Community Rail


Community Rail: a very British success story

Above: community volunteers at Kidsgrove station


Community Rail in the UK

‘Community Rail’ is one of the great success stories of the UK rail industry over the last fifteen years. I initiated the concept in 1993, in New Futures for Rural Rail and was instrumental in setting up the Penistone Line Partnership in the same year, which I chaired until 2004. I helped establish many other community rail partnerships across the UK including groups on The Bittern Line (Norwich – Sheringham), West Lancashire, Esk Valley, Preston – Colne, Darlington – Bishop Auckland and Hope Valley.

The ‘community rail’ concept won Government approval in 2004 with the publication of the Community Rail Development Strategy, which is managed by the Department for Transport. A strong ‘community rail’ commitment is now invariably expected from franchise bidders by DfT. A new version of the DfT strategy is being launched in 2018.

Community Rail Partnerships bring together a diverse range of stakeholders along a local railway (or network of lines) with the common aim of promoting the railway and ensuring the railway meets the needs of local communities. There are now over CRPs across the UK, federated into the Association of Community Rail Partnerships (ACoRP) which I set up in 1997. I was General Manager of ACoRP until 2004 (see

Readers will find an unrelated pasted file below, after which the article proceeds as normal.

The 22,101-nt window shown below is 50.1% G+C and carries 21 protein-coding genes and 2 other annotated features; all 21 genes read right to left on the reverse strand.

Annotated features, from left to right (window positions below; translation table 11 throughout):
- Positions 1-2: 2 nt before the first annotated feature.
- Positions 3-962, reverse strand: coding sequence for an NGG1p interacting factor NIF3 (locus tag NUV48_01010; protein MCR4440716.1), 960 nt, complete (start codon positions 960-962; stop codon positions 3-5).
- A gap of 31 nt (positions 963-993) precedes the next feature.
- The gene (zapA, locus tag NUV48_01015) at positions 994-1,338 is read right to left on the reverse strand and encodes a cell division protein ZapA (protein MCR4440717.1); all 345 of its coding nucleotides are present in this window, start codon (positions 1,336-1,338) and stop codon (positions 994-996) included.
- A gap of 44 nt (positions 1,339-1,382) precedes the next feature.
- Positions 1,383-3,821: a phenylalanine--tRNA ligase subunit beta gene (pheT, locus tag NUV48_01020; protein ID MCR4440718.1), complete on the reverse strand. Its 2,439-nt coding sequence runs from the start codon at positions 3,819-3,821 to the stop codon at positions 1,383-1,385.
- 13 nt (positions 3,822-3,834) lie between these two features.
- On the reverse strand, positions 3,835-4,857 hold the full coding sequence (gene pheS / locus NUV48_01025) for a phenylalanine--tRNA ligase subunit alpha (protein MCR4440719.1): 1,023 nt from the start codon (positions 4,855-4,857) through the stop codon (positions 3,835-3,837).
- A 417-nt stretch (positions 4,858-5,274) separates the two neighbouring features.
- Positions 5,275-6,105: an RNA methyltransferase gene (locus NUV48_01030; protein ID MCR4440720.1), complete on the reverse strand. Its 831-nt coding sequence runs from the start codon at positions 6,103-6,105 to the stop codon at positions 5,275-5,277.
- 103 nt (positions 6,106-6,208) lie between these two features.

As well as line-based partnerships, I have been involved in promoting local ‘station partnerships’ which are entirely voluntary and bring a touch of TLC to stations – often with stunning results. There are over 60 in the North of England alone, and ACoRP’s recently republished ‘Station Adoption Toolkit’ gives numerous examples of good practice. Good stuff is hapepning at larger stations too, like Kilmarnock, Huddersfield and Bolton.



Take a look at:

Community Railways for Todays Railways

The Sustainable Branch Line

Big Society conference ACORP

Feeling’s Mutual ACoRP Lewes Fe 2011

Beyond Microfranchising

Prospects for Rail in the North